2. Once they arrive, Jasmine asks for a credit application in a face-to-face translation. There are a wide array of linguistic skills she needs to employ for face-to face interactions like this one; she has to speak in an appropriate tone, style, register and pitch for her audience - ones that takes into account her own social position as a child speaking to and for adults. Here, audience awareness is key, as she may need to shift her speech according to the social context-not only from Spanish to English, but also from her family to a theater employee.
  3. Jasmine then translates text, or "reads the application" to her dad. Note that in her journal she glosses over filling out the application, a task with complex language demands (Reynolds and Orellana, Under Review). Filling out such forms involves not only making sense of the information and questions, but also figuring out the application itself-where the questions are, what they mean, where to write down the information requested, and what kinds of answers are expected.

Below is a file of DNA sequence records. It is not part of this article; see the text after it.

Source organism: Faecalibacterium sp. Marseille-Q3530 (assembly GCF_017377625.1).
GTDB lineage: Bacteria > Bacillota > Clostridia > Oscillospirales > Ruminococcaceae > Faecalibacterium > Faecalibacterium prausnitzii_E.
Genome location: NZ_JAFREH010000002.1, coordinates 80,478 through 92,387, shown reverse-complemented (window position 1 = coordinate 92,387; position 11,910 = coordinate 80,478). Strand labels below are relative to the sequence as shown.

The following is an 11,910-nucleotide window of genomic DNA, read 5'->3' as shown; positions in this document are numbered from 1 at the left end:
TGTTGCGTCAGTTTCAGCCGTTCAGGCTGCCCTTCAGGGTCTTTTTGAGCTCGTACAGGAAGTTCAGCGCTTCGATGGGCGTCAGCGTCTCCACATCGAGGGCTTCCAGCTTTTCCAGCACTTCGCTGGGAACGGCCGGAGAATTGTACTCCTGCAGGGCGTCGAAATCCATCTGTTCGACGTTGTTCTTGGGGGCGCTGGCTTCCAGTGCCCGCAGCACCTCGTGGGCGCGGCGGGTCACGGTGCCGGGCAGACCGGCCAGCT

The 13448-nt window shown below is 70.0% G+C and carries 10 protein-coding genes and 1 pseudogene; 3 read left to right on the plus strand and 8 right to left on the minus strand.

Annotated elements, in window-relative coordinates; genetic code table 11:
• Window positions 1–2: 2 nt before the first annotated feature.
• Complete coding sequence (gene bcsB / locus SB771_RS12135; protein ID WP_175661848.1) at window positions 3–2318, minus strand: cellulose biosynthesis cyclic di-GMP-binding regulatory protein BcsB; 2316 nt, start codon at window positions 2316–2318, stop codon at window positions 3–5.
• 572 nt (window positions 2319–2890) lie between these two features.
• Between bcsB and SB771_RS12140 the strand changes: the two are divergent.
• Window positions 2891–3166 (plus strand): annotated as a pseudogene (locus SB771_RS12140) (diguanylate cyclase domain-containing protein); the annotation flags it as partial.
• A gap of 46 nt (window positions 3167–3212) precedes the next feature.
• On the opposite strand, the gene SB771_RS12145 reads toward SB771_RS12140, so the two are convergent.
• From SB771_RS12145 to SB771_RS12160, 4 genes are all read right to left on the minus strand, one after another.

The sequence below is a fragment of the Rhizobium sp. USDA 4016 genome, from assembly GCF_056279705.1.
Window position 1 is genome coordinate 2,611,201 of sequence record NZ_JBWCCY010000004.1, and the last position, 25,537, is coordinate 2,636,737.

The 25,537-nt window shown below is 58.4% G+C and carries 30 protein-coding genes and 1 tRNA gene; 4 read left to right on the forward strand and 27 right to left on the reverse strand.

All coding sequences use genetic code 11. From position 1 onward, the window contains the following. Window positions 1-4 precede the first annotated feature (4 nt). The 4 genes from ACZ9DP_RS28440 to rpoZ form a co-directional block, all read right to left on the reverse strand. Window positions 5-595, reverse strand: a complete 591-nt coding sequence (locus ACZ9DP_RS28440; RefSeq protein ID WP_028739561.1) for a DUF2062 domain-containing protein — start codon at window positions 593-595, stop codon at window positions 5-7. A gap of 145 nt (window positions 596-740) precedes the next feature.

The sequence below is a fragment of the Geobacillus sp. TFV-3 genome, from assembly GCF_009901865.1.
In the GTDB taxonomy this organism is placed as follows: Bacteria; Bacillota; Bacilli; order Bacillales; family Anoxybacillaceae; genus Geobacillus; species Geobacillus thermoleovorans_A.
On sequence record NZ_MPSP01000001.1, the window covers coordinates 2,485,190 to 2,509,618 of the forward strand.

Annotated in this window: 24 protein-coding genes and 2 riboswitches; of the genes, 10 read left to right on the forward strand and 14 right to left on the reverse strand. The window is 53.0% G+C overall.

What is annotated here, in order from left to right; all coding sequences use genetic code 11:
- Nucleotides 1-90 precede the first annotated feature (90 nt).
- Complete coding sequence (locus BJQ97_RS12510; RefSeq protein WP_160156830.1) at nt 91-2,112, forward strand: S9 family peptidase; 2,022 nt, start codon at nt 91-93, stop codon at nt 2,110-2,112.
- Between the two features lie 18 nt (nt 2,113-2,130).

In her journal, Jasmine also tells of how she translated when her father, who "knows some English," purchased the movie tickets. Although Jasmine may not have been actively translating at the start of this interaction, she may well have been listening to the conversation, ready to translate at a moment's notice. (We have watched other children in similar circumstances and have been impressed by their sensitivity to social cues.) Jasmine's comment that "It is easier to translate for my dad because he knows some English" is a good reminder that even in families where parents speak some English, children provide important supports. In fact, both children and parents may learn a great deal from these mutually supportive transactions.